I don’t know how it’s possible to get more working-class — or as Americans prefer to describe people who work with their hands, blue collar — than my father. My father, Robert, didn’t finish high school and even a modicum of economic stability eluded him until he became a union electrician in the mid 1960s. Before becoming a union member, my dad bumped around from job to job, painting houses one month, working as a janitor the next.
There is an awkward psychological tendency to romanticize the struggles of parents, substituting only virtue for what they could have only regarded as painful and sometimes shame producing economic difficulties. But there is one area of my father’s life that I do not view through rose colored glasses — how he dealt with the issue of race.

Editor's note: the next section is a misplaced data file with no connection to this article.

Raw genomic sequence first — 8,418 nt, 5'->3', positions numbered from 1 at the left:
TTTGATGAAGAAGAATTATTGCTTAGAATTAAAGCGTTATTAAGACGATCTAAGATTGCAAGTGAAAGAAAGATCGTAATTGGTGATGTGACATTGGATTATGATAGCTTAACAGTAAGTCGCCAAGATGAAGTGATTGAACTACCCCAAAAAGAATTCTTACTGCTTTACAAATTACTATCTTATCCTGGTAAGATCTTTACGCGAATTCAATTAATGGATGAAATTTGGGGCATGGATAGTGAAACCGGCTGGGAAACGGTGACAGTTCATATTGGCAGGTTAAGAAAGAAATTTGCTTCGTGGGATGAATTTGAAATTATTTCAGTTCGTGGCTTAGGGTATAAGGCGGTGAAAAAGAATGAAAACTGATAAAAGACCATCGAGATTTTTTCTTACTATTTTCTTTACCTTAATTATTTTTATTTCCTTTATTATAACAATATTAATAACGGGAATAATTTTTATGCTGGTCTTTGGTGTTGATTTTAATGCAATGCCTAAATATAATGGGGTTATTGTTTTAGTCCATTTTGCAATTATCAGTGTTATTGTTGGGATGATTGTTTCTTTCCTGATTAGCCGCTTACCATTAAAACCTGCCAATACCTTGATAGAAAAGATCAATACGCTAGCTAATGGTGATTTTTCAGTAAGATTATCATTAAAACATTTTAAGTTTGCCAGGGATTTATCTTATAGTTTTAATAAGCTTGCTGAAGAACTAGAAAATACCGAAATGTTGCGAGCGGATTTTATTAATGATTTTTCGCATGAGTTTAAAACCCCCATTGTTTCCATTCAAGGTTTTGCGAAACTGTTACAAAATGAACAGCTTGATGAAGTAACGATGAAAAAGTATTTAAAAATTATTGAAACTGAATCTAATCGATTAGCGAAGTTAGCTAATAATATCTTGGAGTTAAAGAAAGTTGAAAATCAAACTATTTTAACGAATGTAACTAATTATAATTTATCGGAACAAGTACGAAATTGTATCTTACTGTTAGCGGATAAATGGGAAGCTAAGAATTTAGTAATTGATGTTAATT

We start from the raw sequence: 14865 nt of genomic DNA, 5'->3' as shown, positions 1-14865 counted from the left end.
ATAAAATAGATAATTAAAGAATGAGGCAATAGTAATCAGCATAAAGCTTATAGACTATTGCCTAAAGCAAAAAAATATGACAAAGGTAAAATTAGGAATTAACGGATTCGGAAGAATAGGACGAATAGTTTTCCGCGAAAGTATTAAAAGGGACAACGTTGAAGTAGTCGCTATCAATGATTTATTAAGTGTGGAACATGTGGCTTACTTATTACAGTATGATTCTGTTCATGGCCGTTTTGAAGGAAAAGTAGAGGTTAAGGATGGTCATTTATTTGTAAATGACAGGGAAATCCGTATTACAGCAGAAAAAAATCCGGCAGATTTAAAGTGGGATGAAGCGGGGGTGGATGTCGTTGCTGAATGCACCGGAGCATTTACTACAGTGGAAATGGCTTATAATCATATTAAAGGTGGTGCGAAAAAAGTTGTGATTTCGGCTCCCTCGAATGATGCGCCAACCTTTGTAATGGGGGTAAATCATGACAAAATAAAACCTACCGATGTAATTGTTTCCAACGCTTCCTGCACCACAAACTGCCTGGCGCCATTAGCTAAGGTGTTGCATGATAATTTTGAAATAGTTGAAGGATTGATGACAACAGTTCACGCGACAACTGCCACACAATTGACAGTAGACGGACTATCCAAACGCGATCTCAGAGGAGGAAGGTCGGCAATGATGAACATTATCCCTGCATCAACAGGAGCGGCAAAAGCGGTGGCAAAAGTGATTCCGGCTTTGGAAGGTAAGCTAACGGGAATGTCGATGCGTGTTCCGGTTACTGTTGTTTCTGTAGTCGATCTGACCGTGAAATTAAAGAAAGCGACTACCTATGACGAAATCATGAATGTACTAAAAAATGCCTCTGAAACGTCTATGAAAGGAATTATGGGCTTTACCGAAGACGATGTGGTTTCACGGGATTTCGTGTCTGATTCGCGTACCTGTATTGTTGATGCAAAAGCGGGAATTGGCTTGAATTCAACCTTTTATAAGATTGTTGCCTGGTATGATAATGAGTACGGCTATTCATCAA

My father was not a sociologist. He did not attempt to analyze the various factors that either increased or decreased the likelihood of racial tension in a community. I’m fairly certain he never heard of the term “white skin privilege,” a phrase in academic vogue in the 1960s. He believed that blacks had “gotten the shaft,” as he put it, in the United States. From that premise flowed the concern that his kids understand some of the implications of that history.
He had a simple philosophy that he expressed consistently. Treat everyone with respect and dignity no matter what their skin color or background. I remember loud arguments he had with his brother in law — a Navy man from San Diego who was not exactly enlightened about the potential for interracial solidarity. His brother in law’s comments about civil rights and blacks in general, were not pretty.